Acclaimed author Margaret George tells the story of the legendary Greek woman whose face "launched a thousand ships" in this New York Times bestseller. In Greek mythology, Helen of Troy also known as Helen of Sparta, was said to have been the Her story reappears in Book II of Virgil's Aeneid. In her youth, she. The Private Life of Helen of Troy by John Erskine was published in by Bobbs Merrill and became a bestseller the following year. The book was adapted .
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Helen of Troy book. Read reviews from the world's largest community for readers. A lush, seductive novel of the legendary beauty whose face launched. Books shelved as helen-of-troy: Helen of Troy by Margaret George, Nobody's Princess by Esther M. Friesner, The Memoirs of Helen of Troy by Amanda Elyot,.. . Helen of Troy by Margaret George. Download Cover (Hi-Res). About the Book “ What Ms. George has created with this book is a great summer read: realistic.
Plot summary[ edit ] In the beginning, Menelaus - Helen's husband - leaves Troy in search of her and plans to kill her for all the trouble her beauty has caused. Instead, the two set out on a week-long voyage back to Sparta. Menelaus questions why his wife ran away from Sparta to begin with, saying that he didn't believe her involvement with Paris was enough. Once at home, Helen talks with Charita and tells her that in the beginning, she thought she loved Paris and that is why she ran away with him, but she realized she only loved something he made her think of, and in the end, she only felt sorry for him. She goes on to say that she felt sorry for Paris because she could see he was "lost in the madness" just as she was. She tells her that marriage starts with love, but the people in the marriage get lost along the way and calls marriages fatal errors. Please help improve this section by adding citations to reliable sources.
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Showing of reviews. Top Reviews Most recent Top Reviews. There was a problem filtering reviews right now. Please try again later. Paperback Verified download. Just an amazing book!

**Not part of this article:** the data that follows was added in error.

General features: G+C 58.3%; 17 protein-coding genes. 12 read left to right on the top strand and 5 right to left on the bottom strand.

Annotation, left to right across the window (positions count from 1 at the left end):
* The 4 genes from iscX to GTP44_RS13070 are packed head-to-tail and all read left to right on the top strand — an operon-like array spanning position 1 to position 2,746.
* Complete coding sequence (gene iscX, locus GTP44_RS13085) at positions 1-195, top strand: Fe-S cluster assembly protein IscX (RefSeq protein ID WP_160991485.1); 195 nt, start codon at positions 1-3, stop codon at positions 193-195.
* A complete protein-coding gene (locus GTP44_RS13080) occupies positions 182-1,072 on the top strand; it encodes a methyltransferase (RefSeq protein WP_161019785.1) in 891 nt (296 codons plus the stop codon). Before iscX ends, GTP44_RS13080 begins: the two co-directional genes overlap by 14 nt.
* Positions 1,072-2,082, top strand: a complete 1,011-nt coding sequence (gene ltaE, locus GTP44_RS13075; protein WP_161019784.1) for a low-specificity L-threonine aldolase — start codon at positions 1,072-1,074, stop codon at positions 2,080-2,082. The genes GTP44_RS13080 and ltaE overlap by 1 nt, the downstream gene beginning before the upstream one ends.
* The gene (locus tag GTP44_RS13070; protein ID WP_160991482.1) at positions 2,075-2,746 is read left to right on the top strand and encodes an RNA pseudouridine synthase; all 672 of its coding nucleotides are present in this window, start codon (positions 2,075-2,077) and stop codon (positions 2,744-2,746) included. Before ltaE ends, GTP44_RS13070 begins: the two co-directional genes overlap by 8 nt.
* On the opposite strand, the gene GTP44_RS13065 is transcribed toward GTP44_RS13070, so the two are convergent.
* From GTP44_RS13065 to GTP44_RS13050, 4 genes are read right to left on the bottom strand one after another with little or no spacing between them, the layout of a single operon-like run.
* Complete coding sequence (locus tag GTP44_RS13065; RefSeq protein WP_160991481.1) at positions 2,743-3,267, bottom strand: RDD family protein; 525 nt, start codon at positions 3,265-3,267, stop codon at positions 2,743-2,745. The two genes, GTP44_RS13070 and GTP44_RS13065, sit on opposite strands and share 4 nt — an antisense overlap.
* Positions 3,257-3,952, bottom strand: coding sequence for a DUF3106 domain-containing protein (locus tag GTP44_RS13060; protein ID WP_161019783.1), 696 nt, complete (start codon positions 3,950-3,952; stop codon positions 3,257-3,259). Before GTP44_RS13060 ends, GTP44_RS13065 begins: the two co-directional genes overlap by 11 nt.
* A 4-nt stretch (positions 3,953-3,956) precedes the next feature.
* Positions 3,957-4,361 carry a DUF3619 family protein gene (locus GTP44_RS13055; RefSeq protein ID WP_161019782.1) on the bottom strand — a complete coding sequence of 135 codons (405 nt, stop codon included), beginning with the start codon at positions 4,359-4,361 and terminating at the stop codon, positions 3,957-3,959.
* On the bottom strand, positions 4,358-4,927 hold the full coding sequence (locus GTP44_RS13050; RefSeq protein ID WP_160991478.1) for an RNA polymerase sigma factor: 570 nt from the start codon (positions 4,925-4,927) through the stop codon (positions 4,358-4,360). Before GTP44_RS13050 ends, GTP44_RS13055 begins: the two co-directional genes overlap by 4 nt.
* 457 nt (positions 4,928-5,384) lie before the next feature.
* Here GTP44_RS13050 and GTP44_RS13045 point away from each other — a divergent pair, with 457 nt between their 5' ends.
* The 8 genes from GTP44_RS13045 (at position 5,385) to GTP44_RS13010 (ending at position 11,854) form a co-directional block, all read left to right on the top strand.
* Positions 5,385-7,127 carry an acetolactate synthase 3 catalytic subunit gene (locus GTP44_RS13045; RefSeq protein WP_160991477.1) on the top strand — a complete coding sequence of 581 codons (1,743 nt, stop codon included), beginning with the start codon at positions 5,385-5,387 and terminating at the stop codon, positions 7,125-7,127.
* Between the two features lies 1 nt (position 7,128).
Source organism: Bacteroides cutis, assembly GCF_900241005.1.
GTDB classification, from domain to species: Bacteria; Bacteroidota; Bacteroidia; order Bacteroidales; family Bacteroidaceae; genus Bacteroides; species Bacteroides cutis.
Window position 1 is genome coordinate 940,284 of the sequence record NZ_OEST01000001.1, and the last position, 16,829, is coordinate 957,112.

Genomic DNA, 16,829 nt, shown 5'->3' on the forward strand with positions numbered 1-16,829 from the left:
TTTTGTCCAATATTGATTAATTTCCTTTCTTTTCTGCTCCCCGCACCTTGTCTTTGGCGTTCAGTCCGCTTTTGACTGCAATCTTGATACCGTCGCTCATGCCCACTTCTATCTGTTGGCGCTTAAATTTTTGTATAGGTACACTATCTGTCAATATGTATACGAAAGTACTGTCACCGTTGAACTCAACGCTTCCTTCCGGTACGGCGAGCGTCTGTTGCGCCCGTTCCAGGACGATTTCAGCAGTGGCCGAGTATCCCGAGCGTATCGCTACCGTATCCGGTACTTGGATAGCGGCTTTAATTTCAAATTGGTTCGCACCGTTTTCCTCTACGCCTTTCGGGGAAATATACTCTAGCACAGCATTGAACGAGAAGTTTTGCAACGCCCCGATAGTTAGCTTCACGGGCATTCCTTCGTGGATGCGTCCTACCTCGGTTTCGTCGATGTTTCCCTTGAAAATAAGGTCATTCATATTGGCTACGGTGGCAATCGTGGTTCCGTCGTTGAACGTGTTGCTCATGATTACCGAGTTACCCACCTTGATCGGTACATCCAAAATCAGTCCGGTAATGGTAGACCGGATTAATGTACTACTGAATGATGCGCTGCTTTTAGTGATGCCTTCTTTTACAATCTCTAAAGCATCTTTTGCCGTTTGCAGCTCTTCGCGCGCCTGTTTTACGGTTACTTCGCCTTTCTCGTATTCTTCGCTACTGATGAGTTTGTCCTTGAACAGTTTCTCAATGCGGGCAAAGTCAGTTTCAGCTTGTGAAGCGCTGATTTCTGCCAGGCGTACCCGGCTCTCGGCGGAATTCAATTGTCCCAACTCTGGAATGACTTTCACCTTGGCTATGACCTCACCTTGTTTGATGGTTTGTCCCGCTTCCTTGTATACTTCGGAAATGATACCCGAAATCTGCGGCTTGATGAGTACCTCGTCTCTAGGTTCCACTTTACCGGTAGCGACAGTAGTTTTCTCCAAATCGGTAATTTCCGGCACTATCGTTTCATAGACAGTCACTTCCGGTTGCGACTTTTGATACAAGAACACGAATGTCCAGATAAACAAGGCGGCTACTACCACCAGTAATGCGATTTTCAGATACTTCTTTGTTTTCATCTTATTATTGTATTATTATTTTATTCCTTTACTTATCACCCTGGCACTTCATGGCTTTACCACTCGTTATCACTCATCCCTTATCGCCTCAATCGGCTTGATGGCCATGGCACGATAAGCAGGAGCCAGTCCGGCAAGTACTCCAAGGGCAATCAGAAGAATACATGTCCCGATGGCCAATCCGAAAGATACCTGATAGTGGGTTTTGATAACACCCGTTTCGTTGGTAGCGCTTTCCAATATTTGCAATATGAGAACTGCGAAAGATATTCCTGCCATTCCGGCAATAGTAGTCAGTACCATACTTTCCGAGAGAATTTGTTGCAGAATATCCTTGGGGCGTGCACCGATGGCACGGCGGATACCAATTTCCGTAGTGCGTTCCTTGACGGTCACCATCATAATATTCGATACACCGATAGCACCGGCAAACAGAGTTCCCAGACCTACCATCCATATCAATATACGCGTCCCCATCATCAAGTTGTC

George weaves all of the stories concerning the Trojan War together into one fantastically well written book. I have read most of the ancient and modern writings about this subject and Ancient Greece in particular and I can recommend this book as one of the best. She gets it all right.
I just returned from a trip to Greece, and standing in Mycenae looking at the ruins of the rooms where the Trojan War was planned was very moving.
This book was the perfect antidote to my post-Greece blues. Thank you Ms. Next I think I will read her book about Cleopatra! By the way I listened to this from Audible and the narration is extremely well done.
Kindle Edition Verified download. I have loved all of Margaret George's books. I just fnished Cleopatra and Mary of Magdalene recently and loved them both.
I read Henry vIII 3 times I like this author! And then there's Helen of Troy I didn't care at all about the characters. They just seemed very 2 dimensional and shallow.
I'd have to recommend her other books but tell you to not waste your time or money on this one. Make no mistake: Margaret George's Helen of Troy is indeed a doorstopper of a book, coming in at over pages, and it could very easily have become bogged down in endless unpronounceable names and illogical storylines.
Happily for the reader, the author pulls you in early on and builds the story layer by layer until you realize you've been entrapped in her words that will not let go until the final pages This is, of course, the legendary story of Helen of Troy, the "face that launched a thousand ships", and her lover Paris, with whom she leaves all she's known, including a husband, a child, and a kingdom.